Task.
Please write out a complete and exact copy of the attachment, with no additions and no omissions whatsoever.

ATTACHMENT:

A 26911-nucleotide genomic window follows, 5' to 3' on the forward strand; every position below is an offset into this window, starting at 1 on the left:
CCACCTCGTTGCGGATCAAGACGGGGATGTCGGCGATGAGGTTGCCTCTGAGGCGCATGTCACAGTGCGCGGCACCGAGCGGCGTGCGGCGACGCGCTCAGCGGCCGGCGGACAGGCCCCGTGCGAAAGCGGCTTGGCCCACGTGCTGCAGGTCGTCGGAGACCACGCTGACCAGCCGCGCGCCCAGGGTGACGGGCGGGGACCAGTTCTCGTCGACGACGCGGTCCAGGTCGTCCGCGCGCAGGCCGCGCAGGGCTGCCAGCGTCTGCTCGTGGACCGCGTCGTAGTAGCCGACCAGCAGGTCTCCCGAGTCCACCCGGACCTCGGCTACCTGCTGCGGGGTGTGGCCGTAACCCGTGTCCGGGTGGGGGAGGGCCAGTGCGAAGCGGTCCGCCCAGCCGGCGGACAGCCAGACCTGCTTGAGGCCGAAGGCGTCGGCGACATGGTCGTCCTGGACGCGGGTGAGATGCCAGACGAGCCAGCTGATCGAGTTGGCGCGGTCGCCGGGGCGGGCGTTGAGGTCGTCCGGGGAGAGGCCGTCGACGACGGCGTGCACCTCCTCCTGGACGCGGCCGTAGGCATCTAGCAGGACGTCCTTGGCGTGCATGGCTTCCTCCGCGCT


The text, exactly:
A 26911-nucleotide genomic window follows, 5' to 3' on the forward strand; every position below is an offset into this window, starting at 1 on the left:
CCACCTCGTTGCGGATCAAGACGGGGATGTCGGCGATGAGGTTGCCTCTGAGGCGCATGTCACAGTGCGCGGCACCGAGCGGCGTGCGGCGACGCGCTCAGCGGCCGGCGGACAGGCCCCGTGCGAAAGCGGCTTGGCCCACGTGCTGCAGGTCGTCGGAGACCACGCTGACCAGCCGCGCGCCCAGGGTGACGGGCGGGGACCAGTTCTCGTCGACGACGCGGTCCAGGTCGTCCGCGCGCAGGCCGCGCAGGGCTGCCAGCGTCTGCTCGTGGACCGCGTCGTAGTAGCCGACCAGCAGGTCTCCCGAGTCCACCCGGACCTCGGCTACCTGCTGCGGGGTGTGGCCGTAACCCGTGTCCGGGTGGGGGAGGGCCAGTGCGAAGCGGTCCGCCCAGCCGGCGGACAGCCAGACCTGCTTGAGGCCGAAGGCGTCGGCGACATGGTCGTCCTGGACGCGGGTGAGATGCCAGACGAGCCAGCTGATCGAGTTGGCGCGGTCGCCGGGGCGGGCGTTGAGGTCGTCCGGGGAGAGGCCGTCGACGACGGCGTGCACCTCCTCCTGGACGCGGCCGTAGGCATCTAGCAGGACGTCCTTGGCGTGCATGGCTTCCTCCGCGCT